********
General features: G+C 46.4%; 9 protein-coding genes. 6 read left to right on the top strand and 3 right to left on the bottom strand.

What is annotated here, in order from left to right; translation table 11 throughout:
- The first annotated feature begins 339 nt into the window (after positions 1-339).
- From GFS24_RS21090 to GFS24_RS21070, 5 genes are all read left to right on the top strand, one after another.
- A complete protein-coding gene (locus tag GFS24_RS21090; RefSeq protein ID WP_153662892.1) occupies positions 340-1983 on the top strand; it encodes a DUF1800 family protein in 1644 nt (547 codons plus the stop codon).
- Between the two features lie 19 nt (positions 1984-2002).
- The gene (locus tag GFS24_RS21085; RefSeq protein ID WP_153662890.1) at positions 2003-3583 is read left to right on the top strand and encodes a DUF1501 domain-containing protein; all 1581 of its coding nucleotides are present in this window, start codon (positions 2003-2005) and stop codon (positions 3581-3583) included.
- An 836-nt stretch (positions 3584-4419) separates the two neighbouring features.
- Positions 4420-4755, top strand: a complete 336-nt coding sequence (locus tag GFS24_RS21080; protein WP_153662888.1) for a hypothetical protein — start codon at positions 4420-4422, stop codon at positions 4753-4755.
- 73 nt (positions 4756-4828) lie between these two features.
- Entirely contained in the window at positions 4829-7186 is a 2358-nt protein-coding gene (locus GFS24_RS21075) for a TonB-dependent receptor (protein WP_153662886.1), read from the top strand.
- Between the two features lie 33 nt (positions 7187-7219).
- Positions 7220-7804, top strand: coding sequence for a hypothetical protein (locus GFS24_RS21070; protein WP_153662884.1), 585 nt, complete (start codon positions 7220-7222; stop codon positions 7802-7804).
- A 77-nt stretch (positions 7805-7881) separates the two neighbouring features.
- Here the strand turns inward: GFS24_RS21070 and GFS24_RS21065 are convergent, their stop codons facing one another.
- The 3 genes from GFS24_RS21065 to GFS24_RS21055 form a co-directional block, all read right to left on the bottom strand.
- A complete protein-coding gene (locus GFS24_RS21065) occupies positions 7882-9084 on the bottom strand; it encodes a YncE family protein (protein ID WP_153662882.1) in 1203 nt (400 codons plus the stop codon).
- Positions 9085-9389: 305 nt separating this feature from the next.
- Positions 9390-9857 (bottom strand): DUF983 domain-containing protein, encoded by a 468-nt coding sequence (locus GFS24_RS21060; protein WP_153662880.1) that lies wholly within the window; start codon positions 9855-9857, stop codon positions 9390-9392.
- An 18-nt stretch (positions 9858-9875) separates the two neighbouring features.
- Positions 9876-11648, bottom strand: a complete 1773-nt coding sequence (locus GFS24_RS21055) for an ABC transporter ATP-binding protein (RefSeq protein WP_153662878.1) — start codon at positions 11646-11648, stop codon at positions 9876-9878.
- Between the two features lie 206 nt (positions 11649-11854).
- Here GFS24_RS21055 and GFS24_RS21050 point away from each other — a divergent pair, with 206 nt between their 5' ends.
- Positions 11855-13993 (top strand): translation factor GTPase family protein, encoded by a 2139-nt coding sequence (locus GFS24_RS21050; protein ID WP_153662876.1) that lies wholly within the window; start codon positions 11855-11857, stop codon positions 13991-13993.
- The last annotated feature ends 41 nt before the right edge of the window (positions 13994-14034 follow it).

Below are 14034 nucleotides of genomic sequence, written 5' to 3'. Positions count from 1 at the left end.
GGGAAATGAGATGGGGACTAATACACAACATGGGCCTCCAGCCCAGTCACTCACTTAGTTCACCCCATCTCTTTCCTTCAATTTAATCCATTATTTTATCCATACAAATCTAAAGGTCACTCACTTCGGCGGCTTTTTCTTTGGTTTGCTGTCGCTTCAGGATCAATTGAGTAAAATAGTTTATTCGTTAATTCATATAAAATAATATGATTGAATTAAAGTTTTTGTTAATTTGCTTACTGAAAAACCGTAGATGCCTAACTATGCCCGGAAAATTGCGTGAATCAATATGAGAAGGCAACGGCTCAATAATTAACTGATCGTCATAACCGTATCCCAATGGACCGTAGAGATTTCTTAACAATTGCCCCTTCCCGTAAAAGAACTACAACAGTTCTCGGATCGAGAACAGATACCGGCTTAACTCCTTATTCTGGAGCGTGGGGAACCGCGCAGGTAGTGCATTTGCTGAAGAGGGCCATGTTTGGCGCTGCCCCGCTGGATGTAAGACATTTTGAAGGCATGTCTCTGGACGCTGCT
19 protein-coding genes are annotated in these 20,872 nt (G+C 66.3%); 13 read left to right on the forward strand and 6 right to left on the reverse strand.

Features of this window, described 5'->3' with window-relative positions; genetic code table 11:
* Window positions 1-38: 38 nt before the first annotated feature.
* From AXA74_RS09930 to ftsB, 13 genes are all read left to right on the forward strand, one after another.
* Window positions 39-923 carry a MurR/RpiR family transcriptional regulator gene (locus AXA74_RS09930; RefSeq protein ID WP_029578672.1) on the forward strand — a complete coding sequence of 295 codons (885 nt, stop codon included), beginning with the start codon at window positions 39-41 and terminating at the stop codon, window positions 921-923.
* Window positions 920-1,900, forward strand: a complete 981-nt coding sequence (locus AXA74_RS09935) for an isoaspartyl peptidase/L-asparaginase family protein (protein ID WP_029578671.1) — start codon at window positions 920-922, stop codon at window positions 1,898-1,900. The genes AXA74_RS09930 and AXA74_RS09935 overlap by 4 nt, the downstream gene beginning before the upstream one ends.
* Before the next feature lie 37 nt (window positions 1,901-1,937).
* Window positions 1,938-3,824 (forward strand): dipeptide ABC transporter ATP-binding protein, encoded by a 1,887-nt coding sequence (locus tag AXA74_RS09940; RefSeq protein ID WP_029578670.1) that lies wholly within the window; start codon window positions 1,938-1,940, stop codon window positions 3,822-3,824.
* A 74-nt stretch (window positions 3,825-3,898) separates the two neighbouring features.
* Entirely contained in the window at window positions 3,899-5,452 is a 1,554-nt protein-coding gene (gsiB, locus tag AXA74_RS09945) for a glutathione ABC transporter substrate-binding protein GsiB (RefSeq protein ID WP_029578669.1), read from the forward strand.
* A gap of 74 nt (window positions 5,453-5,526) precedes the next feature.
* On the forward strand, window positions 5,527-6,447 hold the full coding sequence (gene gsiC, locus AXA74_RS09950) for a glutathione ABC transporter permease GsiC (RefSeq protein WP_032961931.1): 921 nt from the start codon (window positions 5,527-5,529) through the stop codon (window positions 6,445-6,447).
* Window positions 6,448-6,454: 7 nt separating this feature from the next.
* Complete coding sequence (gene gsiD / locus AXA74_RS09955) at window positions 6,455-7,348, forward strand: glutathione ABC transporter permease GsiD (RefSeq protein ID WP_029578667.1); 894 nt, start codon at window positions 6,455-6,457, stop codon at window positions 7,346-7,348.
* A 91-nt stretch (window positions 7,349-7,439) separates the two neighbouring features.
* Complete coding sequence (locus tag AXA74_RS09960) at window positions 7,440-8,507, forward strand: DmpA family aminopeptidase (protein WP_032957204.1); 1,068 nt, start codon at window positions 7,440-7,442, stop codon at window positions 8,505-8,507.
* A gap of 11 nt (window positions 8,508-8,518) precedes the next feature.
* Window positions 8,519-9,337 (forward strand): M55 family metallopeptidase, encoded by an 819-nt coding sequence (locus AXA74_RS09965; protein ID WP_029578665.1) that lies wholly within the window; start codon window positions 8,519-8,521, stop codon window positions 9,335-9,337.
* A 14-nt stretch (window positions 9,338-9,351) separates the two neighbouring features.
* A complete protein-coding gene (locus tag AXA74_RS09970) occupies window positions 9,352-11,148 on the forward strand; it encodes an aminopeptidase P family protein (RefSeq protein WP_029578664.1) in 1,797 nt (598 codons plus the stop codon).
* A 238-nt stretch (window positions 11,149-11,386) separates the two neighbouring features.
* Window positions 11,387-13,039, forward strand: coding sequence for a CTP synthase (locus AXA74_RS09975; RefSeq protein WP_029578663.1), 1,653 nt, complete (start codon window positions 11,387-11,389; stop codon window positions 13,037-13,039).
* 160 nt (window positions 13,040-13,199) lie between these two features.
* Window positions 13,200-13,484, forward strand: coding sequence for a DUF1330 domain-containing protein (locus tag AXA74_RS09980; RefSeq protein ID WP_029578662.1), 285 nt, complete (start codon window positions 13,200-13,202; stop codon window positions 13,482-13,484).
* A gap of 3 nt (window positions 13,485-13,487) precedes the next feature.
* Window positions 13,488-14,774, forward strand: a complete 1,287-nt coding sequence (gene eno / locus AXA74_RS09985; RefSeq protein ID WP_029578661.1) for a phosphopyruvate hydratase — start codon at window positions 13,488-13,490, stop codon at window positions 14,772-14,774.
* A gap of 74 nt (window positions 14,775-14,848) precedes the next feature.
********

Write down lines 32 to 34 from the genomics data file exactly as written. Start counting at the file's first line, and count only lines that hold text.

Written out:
* Window positions 39-923 carry a MurR/RpiR family transcriptional regulator gene (locus AXA74_RS09930; RefSeq protein ID WP_029578672.1) on the forward strand — a complete coding sequence of 295 codons (885 nt, stop codon included), beginning with the start codon at window positions 39-41 and terminating at the stop codon, window positions 921-923.
* Window positions 920-1,900, forward strand: a complete 981-nt coding sequence (locus AXA74_RS09935) for an isoaspartyl peptidase/L-asparaginase family protein (protein ID WP_029578671.1) — start codon at window positions 920-922, stop codon at window positions 1,898-1,900. The genes AXA74_RS09930 and AXA74_RS09935 overlap by 4 nt, the downstream gene beginning before the upstream one ends.
* Before the next feature lie 37 nt (window positions 1,901-1,937).